Ontario’s Environmental Review Tribunal (ERT) recently dismissed two more anti-wind power appeals, this time relating to the same project. One of the appeals had a new feature: whether wind turbines interfere with weather forecasting radar. July 9, 2014, Fata v. MOE, ERT Registry Nos.: 13-145/13-146.
Siskinds previously chronicled the history of anti-wind litigation since Ontario set up its rules for approving renewable energy under the Green Energy Act of 2009. There we outlined some of the challenges that have been made to date, including those made on the bases of alleged harm to human health or the environment. More recently, we reviewed the dismissal of an appeal that a proposed wind project would injure skydivers. The challenges continue.
This past month the ERT has had to consider weather radar for the first time, in addition to the usual concerns. The project, the Bow Lake Wind Farm, involves a proposed Class 4 wind facility that has 36 wind turbines (with a total nameplate capacity of up to 58.32 MW) on Crown land 80 km northwest of Sault Ste. Marie, Ontario.
On December 31, 2013, James Fata, a seasonal resident of the area, and 2401339 Ontario Ltd. (a corporation resident in Ontario) each filed an appeal with the ERT. Mr. Fata appealed under s. 142.1(3)(a) of the Environmental Protection Act (“EPA”), on the ground that the project as approved will cause serious harm to human health. 2401339 Ontario Ltd. (“240”) appealed under s. 142.1(3)(a) of the EPA on the ground that the project will cause serious harm to human health through interference with the Montreal River Weather Radar Station (“MRWRS”), and s.142.1(3)(b) on the ground that the project will cause serious and irreversible harm to birds and bats.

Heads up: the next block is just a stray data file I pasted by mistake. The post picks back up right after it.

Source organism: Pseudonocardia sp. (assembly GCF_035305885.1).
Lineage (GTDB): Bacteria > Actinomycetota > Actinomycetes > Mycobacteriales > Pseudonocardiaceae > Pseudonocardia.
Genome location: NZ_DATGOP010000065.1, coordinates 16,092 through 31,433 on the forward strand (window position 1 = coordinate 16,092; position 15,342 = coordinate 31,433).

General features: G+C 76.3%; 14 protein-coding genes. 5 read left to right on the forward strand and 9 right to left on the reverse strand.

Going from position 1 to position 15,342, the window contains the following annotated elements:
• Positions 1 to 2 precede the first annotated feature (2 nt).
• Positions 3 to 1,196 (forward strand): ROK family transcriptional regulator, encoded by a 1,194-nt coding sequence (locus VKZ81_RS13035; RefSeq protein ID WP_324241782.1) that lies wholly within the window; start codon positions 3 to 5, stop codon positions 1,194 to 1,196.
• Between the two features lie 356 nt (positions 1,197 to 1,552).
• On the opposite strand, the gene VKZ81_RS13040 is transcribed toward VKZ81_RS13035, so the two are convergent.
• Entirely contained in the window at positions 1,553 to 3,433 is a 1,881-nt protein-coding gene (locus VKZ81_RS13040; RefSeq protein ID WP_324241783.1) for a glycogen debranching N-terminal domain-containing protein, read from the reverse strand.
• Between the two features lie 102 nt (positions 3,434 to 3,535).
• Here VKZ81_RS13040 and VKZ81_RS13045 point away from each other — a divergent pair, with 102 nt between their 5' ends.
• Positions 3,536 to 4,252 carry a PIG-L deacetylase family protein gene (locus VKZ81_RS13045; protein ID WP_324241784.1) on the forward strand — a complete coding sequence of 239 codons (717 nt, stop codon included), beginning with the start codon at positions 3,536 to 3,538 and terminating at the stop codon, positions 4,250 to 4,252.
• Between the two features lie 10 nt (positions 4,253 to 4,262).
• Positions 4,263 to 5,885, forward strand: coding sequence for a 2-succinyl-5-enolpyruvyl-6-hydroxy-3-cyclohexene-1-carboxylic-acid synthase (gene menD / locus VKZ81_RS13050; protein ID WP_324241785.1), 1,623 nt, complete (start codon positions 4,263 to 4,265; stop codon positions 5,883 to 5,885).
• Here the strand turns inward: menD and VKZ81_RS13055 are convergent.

The hearing took place over ten days in March 2014.
Appeal by James Fata (Tribunal Case No. 13-145): Human Health
Mr. Fata argued human health would suffer for several reasons including sound vibrations, electromagnetic fields, low frequency sound, property access and fire risk.
The ERT decision noted that, “[a]ll of the participants and presenters testified to their sincere and significant concerns that the project will result in negative health impacts to them and to their community,” but as “has been consistently noted by the Tribunal, mere speculation or concern will not satisfy the legal test, and the Tribunal must have reliable evidence upon which to base its findings, on a balance of probabilities.” The Tribunal noted that it has considered allegations of human health impacts caused by wind turbines several times before and the appellants have never been able to establish any harm would be caused, much less serious harm.
In this case, Fata actually gave no new evidence whatsoever since he offered the opinion of a public health nurse who could not be qualified as an expert witness on the subject.